WINSTON COX: Well, I remember back when we first initiated a request for proposals from various organizations that, like Dale represents, to undertake this study, and the proposal we got from, from Dale and his colleagues was the most rigorous and potentially the most–you know, the most thorough and most thoughtful, and every executive in that group opted, let’s go for the best one, the one that’s going to be the most thorough.

JEFFREY KAYE: But did you–it’s been suggested that one of the reasons–in fact, you told me this– you thought that this might help ward off what you saw as obvious and expected attacks from, from Congress.

WINSTON COX: Yeah. There was some thought that this study, this report card, if it were done annually, might be sufficient, sufficient information to the public to, to not lead members of Congress to feel we needed even stricter regulation in the industry.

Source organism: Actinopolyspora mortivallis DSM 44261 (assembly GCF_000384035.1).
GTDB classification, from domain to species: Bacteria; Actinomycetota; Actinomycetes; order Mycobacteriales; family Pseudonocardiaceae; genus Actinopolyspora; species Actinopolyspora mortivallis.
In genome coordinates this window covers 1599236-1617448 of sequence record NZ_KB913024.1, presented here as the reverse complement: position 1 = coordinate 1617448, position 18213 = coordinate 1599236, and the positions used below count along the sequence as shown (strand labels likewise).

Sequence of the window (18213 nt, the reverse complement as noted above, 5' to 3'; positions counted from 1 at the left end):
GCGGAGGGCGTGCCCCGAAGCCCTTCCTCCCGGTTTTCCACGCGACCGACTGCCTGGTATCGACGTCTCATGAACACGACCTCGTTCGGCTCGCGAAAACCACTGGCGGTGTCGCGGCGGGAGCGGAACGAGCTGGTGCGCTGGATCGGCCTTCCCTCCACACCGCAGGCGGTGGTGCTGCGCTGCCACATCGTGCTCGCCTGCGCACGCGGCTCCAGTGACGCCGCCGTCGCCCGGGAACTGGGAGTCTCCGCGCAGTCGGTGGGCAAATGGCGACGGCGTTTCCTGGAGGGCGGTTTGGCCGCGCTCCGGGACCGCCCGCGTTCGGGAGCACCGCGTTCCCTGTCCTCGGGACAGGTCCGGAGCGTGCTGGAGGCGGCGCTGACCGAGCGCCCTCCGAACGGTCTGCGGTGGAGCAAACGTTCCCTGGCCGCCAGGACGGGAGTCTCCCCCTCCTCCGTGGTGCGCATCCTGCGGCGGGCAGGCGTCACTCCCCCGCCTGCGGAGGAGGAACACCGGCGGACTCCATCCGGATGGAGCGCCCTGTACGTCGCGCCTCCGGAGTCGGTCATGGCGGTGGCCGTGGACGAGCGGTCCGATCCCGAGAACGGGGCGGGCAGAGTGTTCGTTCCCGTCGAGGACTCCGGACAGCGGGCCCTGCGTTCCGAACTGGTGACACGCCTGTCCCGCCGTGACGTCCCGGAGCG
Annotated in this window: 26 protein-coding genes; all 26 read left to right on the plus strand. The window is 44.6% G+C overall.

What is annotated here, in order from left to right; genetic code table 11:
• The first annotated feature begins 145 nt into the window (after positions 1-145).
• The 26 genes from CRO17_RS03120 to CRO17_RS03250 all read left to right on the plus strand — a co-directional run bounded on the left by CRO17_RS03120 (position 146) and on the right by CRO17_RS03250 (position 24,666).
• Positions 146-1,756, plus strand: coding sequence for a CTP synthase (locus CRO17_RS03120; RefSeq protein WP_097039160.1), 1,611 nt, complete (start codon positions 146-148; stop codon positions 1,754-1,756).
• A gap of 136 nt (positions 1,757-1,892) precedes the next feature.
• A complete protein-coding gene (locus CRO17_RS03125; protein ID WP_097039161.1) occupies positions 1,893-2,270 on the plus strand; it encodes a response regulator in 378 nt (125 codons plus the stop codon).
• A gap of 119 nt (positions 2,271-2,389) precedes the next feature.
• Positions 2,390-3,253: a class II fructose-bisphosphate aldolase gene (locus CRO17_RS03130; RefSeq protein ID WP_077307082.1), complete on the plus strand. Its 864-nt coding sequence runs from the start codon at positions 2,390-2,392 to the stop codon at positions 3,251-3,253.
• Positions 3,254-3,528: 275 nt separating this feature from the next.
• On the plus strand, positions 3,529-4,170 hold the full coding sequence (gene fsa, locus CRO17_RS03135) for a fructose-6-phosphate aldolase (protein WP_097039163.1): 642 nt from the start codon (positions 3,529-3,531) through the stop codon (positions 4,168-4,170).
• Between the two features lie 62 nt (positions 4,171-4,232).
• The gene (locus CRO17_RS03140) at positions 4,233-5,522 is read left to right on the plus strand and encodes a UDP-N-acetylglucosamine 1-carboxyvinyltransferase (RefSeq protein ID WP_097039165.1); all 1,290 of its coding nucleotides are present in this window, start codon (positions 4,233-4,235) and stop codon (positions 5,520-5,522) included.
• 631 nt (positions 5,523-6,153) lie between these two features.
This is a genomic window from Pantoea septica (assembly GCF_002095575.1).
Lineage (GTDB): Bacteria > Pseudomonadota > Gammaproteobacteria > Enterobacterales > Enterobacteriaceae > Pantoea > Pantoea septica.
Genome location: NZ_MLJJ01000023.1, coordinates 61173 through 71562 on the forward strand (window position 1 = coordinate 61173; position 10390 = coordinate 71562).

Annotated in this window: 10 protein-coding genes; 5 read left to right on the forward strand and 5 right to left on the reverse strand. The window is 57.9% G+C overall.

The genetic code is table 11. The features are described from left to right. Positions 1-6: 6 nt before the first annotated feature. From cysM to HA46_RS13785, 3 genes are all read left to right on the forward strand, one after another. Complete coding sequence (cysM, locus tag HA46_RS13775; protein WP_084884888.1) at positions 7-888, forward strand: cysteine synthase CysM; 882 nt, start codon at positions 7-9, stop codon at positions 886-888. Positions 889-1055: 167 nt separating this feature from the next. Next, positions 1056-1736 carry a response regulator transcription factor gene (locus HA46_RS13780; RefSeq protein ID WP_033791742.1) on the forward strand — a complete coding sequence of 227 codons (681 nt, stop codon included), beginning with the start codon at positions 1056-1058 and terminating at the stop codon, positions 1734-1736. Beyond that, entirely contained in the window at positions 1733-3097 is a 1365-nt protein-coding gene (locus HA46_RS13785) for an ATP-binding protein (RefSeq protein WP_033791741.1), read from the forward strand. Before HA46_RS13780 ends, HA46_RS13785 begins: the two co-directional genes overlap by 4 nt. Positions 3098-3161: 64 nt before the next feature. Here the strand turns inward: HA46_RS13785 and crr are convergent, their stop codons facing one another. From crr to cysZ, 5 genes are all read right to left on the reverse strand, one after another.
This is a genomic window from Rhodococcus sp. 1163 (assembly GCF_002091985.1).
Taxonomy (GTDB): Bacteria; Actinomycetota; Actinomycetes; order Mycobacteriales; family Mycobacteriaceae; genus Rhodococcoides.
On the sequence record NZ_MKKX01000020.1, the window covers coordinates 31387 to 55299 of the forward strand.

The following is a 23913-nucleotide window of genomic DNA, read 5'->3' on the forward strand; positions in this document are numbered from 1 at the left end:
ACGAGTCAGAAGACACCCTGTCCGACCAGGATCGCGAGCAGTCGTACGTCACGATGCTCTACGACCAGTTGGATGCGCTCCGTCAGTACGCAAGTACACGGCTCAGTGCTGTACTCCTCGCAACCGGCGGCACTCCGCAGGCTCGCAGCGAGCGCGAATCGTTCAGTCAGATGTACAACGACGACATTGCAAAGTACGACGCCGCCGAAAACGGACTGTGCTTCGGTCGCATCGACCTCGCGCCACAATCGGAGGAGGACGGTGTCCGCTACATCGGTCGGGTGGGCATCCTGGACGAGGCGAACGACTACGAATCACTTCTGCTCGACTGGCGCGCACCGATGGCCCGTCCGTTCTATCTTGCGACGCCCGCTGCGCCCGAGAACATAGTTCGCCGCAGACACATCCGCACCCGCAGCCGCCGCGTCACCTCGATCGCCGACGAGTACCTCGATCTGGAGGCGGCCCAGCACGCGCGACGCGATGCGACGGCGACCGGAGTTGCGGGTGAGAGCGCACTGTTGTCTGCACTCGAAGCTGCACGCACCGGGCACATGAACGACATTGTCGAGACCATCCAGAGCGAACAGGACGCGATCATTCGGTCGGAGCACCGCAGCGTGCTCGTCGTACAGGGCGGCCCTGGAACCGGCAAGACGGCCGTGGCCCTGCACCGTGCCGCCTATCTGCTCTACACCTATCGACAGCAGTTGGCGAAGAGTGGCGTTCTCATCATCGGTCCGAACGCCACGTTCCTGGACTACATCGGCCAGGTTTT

Then that was part of the thought at the time, but quite honestly, most studies of violence in the past have been just simply numerical counts of the acts of violence, so we would get information that would say this show had eight acts of violence, this show had six acts of violence, without any sense of the context of the show.

And as we had discussed, a “Schindler’s List” is a very different kind of show with its violence than say a movie like “Texas Chain Saw Massacre.” One has a very positive message, one much less so.

JEFFREY KAYE: But now you have this information. Does this simply give your critics even more ammunition? Sen. Hollings, for example, is proposing a bill that would ban violent programs during hours when children are watching. Both Clinton, the President, and Sen. Dole have spoken out on this issue. Don’t they just have more ammunition now?

WINSTON COX: Well, that’s the risk you run certainly. There are a lot of agendas out there of critics of television. And Sen. Hollings’s Safe Harbor Bill is just one of the things that is being considered.